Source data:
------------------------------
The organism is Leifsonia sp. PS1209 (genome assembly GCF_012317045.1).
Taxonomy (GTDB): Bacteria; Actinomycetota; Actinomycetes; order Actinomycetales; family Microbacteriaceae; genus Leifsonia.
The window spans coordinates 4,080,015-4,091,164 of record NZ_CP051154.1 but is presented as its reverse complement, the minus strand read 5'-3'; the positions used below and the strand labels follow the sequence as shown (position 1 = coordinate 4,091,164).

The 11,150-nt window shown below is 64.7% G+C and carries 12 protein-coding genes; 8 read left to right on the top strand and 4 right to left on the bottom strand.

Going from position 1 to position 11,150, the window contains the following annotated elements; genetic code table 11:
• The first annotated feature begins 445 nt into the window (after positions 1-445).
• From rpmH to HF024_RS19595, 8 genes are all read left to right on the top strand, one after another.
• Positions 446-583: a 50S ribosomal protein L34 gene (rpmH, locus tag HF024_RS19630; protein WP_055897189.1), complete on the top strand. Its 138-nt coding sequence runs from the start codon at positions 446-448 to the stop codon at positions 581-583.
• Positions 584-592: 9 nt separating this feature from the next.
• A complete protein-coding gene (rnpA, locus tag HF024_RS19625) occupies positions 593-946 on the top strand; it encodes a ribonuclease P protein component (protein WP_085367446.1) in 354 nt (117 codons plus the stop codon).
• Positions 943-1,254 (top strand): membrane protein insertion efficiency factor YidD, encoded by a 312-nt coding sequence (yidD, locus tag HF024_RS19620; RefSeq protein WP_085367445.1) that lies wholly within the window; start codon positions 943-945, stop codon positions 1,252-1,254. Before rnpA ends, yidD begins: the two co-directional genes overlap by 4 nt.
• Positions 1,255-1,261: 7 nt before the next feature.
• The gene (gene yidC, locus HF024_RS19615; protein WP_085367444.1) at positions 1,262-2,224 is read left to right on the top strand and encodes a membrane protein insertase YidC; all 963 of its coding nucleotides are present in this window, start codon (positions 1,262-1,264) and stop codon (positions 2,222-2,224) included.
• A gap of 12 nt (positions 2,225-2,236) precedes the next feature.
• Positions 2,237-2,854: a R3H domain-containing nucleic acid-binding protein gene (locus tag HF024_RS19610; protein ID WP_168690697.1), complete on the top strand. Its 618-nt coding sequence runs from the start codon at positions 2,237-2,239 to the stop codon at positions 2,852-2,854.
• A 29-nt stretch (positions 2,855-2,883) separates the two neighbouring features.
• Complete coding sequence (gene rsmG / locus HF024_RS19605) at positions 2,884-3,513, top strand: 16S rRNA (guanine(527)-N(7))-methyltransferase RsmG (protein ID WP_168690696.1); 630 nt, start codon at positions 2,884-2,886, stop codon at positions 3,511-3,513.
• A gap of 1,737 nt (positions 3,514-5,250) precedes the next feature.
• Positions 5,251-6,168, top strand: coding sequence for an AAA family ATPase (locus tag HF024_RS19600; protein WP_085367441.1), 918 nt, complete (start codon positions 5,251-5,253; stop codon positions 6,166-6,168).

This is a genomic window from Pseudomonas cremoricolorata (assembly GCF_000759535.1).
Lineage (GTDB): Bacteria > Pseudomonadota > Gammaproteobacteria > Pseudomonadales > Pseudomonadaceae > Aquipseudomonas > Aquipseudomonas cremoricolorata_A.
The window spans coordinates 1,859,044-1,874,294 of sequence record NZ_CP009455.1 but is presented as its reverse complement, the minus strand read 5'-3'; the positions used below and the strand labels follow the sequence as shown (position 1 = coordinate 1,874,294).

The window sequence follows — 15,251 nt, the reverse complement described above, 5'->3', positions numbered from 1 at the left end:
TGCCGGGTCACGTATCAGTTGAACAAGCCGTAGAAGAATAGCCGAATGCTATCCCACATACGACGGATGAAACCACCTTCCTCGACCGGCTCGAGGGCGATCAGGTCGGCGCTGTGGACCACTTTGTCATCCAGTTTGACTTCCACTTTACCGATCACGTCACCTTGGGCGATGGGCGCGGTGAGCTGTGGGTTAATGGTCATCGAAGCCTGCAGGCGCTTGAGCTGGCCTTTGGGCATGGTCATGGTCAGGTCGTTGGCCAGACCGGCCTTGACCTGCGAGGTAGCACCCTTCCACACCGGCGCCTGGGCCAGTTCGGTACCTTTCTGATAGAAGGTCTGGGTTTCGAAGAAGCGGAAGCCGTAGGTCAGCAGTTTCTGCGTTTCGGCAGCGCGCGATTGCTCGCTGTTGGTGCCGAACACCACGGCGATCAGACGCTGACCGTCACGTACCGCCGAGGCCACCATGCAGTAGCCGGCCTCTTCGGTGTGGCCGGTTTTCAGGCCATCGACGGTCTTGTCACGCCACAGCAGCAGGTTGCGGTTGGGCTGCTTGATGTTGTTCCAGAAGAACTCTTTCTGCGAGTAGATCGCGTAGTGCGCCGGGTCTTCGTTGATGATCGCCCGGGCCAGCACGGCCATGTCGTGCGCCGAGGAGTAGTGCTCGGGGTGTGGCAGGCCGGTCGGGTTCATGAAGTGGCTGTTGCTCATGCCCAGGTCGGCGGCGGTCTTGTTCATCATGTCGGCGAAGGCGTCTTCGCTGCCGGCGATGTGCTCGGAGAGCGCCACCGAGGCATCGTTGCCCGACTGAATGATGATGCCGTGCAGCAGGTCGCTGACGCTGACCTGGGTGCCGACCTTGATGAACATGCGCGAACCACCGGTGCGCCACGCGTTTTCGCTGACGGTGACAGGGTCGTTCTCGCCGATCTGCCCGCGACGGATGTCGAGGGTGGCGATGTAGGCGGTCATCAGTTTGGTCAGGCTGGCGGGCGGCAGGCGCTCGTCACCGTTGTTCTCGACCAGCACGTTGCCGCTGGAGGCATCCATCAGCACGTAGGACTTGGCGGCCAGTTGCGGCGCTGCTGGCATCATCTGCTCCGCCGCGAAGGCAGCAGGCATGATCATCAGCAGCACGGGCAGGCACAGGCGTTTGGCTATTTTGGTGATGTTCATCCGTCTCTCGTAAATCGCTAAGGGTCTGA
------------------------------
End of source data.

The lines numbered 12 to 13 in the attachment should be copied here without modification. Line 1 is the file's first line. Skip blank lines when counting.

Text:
• Positions 1,255-1,261: 7 nt before the next feature.
• The gene (gene yidC, locus HF024_RS19615; protein WP_085367444.1) at positions 1,262-2,224 is read left to right on the top strand and encodes a membrane protein insertase YidC; all 963 of its coding nucleotides are present in this window, start codon (positions 1,262-1,264) and stop codon (positions 2,222-2,224) included.